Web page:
Pages about ACES/Pharao

These various projects constitute discriminant tests of general relativity. Since general relativity is a fundamental theory without any free parameters, a possible deviation would have a considerable impact especially in astrophysics and cosmology. On the other hand, any confirmation with a better degree of precision reinforces one of the pillars of fundamental physics. All these experiments, which have the common characteristic of seeking to measure small effects, make use of the most advanced technologies. Theory also plays an important and unifying role through the exploitation of the results, the interpretation of their significance and their relationship to theory, or noise control methods.

The MicroScope project

The MicroScope project was proposed, led by the ONERA Department of Physical Measurements (DMPH), the CNES and Cerga (now GeoAzur, a joint laboratory of the CNRS, the Côte d’Azur Observatory/OCA and the University of Nice Sophia Antipolis) with European partners (University of Bremen, DLR, PTB, ESA). The CNES is in charge of the project management.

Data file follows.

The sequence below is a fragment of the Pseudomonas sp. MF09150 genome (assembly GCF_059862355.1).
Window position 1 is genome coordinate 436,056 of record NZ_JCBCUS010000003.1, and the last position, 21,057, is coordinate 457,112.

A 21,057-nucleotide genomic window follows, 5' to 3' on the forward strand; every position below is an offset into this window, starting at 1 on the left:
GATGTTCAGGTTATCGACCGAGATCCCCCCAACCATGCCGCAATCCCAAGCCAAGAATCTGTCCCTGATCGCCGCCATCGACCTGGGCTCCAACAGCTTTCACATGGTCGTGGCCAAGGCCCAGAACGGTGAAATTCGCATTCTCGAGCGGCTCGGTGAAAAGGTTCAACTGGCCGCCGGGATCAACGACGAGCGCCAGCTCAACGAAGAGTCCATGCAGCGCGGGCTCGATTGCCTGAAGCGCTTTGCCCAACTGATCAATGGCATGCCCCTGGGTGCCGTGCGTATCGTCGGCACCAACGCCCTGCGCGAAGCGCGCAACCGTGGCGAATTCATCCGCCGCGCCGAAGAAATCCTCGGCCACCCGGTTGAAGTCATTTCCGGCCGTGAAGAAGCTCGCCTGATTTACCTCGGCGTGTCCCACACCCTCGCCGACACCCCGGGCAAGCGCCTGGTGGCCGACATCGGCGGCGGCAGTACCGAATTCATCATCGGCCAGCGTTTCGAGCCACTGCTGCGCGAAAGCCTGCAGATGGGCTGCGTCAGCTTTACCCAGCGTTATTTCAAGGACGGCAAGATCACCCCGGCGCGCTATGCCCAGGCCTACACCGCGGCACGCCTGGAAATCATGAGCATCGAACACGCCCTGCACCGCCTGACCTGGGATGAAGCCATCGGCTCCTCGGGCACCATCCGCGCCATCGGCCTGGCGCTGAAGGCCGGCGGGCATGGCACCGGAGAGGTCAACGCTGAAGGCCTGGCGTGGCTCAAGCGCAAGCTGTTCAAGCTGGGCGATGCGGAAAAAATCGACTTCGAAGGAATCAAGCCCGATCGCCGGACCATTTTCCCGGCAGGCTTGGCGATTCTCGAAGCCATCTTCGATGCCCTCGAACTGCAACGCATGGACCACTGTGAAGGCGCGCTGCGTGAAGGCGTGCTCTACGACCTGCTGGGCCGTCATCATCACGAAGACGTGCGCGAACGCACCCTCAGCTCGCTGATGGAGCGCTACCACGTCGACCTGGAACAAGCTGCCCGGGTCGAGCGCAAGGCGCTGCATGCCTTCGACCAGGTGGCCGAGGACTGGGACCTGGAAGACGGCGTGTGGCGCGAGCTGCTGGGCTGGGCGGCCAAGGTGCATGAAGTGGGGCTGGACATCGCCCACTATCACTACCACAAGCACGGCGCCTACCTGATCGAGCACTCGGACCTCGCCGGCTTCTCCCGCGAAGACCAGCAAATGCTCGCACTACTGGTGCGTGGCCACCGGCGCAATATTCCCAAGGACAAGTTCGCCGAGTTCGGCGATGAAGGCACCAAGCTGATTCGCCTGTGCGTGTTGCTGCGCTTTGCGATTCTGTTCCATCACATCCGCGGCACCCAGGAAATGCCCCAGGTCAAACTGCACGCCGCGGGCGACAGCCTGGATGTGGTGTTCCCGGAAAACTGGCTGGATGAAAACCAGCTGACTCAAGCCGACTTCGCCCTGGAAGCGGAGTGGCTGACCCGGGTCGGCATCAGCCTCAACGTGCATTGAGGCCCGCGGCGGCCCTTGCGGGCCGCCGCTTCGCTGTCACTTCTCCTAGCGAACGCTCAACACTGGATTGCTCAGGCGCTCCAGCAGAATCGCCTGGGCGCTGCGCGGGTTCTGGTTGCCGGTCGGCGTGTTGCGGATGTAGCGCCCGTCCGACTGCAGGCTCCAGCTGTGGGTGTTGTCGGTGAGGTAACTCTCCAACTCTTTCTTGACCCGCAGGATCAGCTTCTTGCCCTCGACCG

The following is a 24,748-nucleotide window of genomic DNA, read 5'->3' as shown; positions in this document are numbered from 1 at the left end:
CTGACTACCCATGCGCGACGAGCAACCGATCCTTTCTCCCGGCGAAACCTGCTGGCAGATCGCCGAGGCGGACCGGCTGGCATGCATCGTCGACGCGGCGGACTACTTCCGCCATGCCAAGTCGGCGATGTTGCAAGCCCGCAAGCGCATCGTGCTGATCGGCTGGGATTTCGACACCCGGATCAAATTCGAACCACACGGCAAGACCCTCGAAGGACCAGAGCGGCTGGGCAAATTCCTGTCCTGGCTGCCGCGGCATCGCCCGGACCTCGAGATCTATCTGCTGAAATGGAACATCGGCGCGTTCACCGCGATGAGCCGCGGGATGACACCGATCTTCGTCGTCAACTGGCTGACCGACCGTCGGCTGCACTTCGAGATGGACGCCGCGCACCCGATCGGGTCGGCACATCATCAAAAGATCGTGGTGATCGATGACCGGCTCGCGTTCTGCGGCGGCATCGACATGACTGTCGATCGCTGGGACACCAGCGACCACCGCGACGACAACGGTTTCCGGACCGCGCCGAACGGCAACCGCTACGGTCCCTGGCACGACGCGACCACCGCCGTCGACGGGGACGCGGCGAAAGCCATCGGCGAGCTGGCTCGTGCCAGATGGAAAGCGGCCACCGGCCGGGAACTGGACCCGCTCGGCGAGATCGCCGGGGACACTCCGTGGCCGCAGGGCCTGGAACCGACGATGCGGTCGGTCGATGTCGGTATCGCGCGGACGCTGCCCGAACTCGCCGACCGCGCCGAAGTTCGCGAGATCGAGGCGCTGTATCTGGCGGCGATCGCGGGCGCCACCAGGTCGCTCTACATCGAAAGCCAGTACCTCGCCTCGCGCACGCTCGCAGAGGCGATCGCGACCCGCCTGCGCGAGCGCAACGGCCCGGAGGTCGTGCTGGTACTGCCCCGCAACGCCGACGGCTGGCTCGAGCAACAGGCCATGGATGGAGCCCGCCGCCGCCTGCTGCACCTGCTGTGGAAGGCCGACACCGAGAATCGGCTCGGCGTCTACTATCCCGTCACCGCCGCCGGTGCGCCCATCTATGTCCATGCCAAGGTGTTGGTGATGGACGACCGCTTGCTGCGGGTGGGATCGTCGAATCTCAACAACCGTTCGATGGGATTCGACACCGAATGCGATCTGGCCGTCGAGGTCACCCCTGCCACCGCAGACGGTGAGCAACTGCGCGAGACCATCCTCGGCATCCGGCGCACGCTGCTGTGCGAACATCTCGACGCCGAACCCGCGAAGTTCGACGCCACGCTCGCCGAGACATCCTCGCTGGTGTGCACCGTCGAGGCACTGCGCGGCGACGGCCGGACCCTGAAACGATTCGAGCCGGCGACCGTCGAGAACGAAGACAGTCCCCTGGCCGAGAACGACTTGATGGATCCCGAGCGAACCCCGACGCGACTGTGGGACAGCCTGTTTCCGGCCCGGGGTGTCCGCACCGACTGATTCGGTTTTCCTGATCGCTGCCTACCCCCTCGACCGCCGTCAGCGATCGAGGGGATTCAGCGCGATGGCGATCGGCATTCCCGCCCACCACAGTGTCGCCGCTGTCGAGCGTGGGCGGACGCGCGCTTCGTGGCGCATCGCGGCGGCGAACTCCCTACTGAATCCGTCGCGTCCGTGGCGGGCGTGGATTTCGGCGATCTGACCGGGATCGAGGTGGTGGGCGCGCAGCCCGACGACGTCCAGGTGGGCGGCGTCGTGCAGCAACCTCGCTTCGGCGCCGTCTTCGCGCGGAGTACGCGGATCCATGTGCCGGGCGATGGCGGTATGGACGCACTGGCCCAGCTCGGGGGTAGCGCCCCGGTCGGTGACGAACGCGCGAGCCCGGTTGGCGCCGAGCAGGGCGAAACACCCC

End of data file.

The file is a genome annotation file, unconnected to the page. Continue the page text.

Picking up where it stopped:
The Microscope mission has been accompanied by numerous works and scientific publications concerning especially the following issues.


-  What is the interest of a MicroScope-type space mission to test the principle of equivalence?

In several theoretical schemes aimed at generalizing the standard model, the possibility of the existence of a new interaction appears, in addition to the four already known. This idea leads to new neutral gauge bosons that can manifest themselves according to the values of their masses in particle physics or by the existence of new long-range forces.

A new long-range force could result from the exchange of neutral zero spin particles and extremely low masses, the existence of which is suggested by unification models. Whatever its origin, such a force could, by superimposing itself on gravitation, manifest itself in apparent violations of the principle of equivalence.

This principle, already very well tested in experiments carried out on Earth, will see its accuracy greatly improved by the MicroScope experiment through the comparison of several pairs of accelerometers embedded in a drag-compensated satellite.